Ederus receiued these ambassadors verie courteouslie: and forsomuch as their maisters Androgeus chéefe ambassador of the Britains declareth the effect of his message. request required counsell, he caused his lords which were then present, to assemble togither the next daie, afore whome he willed that Androgeus, cheefe of the British ambassadors, should declare the effect of his message, which he did so eloquentlie, and vttering such sensible matter, how it stood the Scotishmen vpon to aid the Britains against such common enimies to all nations as the Romans were, that in the end it was concluded by the king, with the aduise of his nobles, that he should not onlie send a power to aid the Britains against the Romans, but also send some of his lords with Androgeus and his associats vnto Gethus king The Scots grant to aid the Britains against the Romans. of the Picts, to mooue him to doo the like: who hearing how reasonable their demands were, promised further to accomplish the same.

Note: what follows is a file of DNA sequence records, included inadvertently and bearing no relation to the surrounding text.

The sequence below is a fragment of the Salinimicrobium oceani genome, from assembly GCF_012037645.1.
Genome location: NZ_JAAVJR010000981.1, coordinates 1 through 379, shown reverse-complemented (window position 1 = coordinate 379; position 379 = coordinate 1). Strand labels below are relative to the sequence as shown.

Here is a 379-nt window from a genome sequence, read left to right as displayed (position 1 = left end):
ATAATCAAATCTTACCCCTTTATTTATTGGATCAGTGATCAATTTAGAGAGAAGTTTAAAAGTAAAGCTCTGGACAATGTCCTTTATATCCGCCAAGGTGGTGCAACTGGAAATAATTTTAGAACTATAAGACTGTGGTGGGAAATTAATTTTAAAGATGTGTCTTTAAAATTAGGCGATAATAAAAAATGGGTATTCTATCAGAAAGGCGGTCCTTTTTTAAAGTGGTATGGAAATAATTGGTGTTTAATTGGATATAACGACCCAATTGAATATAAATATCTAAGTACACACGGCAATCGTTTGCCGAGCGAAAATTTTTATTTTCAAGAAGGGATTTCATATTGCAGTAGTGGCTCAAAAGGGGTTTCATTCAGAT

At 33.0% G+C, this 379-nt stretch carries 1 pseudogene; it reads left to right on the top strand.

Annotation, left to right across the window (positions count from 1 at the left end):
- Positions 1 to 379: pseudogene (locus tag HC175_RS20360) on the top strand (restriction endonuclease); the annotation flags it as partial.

Thus the British ambassadors hauing sped according to their desires, repaired homewards: immediatlie vpon whose departure, both the kings Ederus & Gethus leuied their armies, & sent them foorth towards London, whereas then Cassibilane soiourned. I find that the Scors were ten thousand men vnder the leading of Cadallane gouernor of Galloway, the sonne of Cadallane & Douald with ten thousand Scotishmen send to aid the Britains. 5139 H. B. 60 H. B. Cadall before remembred, and one Douald gouernor of Argile. But what successe followed of this first iournie which Cesar made into Britaine, ye shall find the same in the historie of England more at length expressed. The yéere that lulius Cesar came to inuade Britaine, was the fourth of Ederus his reigne, from the creation of the world 3912 complet, which is after Maister Harisons account 54 before the comming of our Sauiour, and 692 after the building of Rome.